Good evening from Maine where I am getting ready to watch the Patriots play their first playoff game on their way to the Super Bowl. Before I enjoy the game and some delicious chili, I have this week's post popular posts to share with you. This week's list features some Google Slides and Forms tricks, some math resources, and Microsoft Forms.


Here are this week's most popular posts:
1. Free Music to Use In Google Slides Presentations
2. Doodle 4 Google is Back for 2018
3. 25 G Suite Add-ons & Chrome Extensions for Teachers & Students
4. How to Quickly Copy Questions from One Google Form to Another
5. g(Math) Has Been Deleted - Try These Three Alternatives
6. 10 Good Resources for Math Teachers and Students
7. Three Things I Like About Microsoft Forms

Online Professional Development
The 2018 Practical Ed Tech Coaching Group will had its first webinar on Tuesday afternoon, but you can still join until the end of the month.  And you can start Teaching History With Technology or G Suite for Teachers at any time.

Book Me for Your Conference
I’ve given keynotes at conferences from Australia to Alaska for groups of all sizes from 50 to 2,000+. My keynotes focus on providing teachers and school administrators with practical ways to use technology to create better learning experiences for all students. I like to shine the light on others and so I often share examples of great work done by others as well as my own. Click here to book me today.

Please visit the official advertisers that help keep this blog going.
Practical Ed Tech is the brand through which I offer PD webinars.
Storyboard That is my go-to tool for creating storyboards.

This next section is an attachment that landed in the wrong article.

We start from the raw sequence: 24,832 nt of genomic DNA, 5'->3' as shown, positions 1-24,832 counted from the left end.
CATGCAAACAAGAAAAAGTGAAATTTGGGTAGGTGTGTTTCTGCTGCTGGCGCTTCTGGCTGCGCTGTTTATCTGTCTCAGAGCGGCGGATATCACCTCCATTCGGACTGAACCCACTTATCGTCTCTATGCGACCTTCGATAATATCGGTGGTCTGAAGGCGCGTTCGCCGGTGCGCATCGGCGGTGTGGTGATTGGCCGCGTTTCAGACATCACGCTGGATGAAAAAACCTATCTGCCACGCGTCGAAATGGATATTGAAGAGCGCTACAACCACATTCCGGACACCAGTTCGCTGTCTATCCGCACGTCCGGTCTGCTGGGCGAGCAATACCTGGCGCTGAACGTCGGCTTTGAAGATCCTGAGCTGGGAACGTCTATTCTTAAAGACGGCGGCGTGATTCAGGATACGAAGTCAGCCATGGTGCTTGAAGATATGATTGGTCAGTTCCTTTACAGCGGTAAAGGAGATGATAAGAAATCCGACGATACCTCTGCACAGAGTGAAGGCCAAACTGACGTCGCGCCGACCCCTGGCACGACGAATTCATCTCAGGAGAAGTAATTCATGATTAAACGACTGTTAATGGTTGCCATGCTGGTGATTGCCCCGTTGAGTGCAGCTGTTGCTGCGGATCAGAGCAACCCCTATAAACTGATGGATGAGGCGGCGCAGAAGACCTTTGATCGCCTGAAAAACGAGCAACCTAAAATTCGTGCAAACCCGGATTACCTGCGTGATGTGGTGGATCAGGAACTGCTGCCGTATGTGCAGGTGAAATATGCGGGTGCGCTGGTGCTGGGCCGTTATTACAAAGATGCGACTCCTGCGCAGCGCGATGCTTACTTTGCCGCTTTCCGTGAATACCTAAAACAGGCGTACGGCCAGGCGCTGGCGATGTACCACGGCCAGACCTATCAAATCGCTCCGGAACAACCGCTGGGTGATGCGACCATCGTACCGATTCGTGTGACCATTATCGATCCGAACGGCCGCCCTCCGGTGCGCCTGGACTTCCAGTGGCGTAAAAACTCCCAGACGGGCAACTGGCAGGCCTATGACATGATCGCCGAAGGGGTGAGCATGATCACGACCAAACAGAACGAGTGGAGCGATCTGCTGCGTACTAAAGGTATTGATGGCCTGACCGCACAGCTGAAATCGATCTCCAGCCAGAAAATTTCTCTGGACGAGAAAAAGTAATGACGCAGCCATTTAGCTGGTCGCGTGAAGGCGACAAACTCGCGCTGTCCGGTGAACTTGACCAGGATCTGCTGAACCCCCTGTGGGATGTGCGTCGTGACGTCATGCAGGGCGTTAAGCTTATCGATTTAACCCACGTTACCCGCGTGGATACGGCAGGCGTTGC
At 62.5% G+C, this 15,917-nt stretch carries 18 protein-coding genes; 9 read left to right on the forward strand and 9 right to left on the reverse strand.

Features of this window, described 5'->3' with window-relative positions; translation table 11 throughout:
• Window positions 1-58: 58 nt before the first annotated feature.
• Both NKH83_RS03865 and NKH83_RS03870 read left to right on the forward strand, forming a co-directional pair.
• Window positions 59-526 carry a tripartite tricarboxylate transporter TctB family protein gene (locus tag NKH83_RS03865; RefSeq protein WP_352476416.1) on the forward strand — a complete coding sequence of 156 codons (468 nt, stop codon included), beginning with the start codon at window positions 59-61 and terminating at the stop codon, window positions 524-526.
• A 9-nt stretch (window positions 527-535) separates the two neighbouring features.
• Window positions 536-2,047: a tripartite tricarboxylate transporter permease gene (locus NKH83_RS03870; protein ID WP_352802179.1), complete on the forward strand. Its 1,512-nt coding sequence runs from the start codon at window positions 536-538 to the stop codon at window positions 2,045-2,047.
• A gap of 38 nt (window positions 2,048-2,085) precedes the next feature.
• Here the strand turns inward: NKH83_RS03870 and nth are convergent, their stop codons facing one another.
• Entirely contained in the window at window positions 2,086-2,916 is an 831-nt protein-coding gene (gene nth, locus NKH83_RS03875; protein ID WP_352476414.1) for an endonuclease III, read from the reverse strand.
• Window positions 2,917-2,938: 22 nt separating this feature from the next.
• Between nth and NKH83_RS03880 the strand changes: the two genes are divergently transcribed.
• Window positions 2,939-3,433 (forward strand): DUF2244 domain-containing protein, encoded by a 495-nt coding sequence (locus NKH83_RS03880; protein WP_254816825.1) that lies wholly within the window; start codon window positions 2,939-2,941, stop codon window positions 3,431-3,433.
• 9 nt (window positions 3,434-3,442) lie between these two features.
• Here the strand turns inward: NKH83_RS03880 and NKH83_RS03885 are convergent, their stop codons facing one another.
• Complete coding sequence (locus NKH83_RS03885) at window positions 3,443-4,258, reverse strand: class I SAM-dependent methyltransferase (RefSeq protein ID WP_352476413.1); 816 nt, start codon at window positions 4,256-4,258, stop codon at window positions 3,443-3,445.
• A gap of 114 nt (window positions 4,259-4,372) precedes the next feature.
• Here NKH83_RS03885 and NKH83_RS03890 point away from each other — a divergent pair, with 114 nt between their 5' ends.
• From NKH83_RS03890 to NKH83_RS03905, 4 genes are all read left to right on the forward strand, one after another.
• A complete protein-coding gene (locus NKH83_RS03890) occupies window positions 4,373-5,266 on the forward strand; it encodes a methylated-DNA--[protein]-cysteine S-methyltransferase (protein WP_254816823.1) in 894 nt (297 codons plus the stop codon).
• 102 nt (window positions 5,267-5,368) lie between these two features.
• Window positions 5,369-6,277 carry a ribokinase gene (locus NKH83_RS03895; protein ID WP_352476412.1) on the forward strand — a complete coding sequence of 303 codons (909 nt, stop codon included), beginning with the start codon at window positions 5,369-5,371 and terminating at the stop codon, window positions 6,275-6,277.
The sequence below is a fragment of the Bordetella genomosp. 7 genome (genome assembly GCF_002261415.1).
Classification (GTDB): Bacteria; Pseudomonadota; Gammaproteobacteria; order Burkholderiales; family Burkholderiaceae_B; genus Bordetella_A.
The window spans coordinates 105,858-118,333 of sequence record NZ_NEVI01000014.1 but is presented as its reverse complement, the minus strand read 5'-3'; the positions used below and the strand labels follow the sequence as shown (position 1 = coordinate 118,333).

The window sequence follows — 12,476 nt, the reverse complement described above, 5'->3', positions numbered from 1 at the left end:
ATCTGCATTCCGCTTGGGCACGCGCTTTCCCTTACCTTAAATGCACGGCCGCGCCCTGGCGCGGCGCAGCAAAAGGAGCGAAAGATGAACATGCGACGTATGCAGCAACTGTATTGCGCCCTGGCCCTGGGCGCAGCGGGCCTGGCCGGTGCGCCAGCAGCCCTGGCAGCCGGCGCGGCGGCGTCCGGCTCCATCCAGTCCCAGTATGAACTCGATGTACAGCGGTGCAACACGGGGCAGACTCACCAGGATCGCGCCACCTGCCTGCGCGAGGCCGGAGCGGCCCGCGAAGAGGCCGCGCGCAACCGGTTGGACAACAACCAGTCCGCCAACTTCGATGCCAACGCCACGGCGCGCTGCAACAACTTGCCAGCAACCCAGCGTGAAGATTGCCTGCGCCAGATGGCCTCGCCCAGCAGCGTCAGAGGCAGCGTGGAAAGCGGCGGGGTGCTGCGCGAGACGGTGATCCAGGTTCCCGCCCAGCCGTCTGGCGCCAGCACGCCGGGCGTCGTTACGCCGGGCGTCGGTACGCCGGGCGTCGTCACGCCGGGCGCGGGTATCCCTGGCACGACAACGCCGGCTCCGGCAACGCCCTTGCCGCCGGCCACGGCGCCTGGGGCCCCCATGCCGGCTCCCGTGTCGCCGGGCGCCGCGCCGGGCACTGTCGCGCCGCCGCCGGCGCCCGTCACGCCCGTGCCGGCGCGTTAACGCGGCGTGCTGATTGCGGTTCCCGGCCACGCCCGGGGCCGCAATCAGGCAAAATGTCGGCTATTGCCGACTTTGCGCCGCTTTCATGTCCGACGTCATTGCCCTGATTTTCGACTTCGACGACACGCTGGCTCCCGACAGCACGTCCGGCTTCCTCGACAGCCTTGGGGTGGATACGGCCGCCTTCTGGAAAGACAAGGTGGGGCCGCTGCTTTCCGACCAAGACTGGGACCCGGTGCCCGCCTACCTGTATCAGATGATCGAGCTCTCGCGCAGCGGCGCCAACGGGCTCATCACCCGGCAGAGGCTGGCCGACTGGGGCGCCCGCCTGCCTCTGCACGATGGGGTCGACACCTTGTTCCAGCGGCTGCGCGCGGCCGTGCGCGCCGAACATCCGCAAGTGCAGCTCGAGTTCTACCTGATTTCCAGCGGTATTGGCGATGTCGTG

MySimpleShow offers a great way to create animated videos for free.
Metaverse enables anyone to create amazing things.
Kids Discover provides fantastic tools for helping kids discover new information. 
University of Maryland Baltimore County offers a great program on instructional design.
Discovery Education & Wilkes University offer online courses for earning Master's degrees in Instructional Media.
PrepFactory offers a great place for students to prepare for SAT and ACT tests.
Boise State University offers a 100% online program in educational technology.

Eight Lessons in Teaching History With Technology

A couple of month ago I launched an on-demand version of my popular Teaching History With Technology course. So far more than 50 people have completed the course. The question that almost everyone asks before they enroll in the course is, "what's covered in the course?" That's a fair question to ask so I published the following outline of the eight lessons in the course.

  • Lesson 1 - Search Strategies for History Students
    • Lesson 1b - saving and sharing search results.

  • Lesson 2 - Using technology to help students analyze historical/ primary source documents.
    • Lesson 2b - Making artifacts interactive.


  • Lesson 3 - Hosting online history discussions
    • The importance of structure and expectations.


  • Lesson 4 - Using audio in history lessons.
    • Recording history with students
    • Hearing history


  • Lesson 5 - Creating multimedia timelines with students.
    • Simple to complex options for every grade level.


  • Lesson 6 - Creating multimedia maps
    • Google Maps and Earth are not your only options.


  • Lesson 7 - Creating videos and teaching with video.
    • Student creations and teacher creations.


  • Lesson 8 - Making and using virtual tours.
    • Virtual Reality tours, Augmented Reality tours, and online virtual tours.
The eight lessons in Teaching History With Technology are delivered via email. Each lesson contains at least one how-to video (20-30 minutes) and a suggested activity to use in your classroom. Click here to get started today!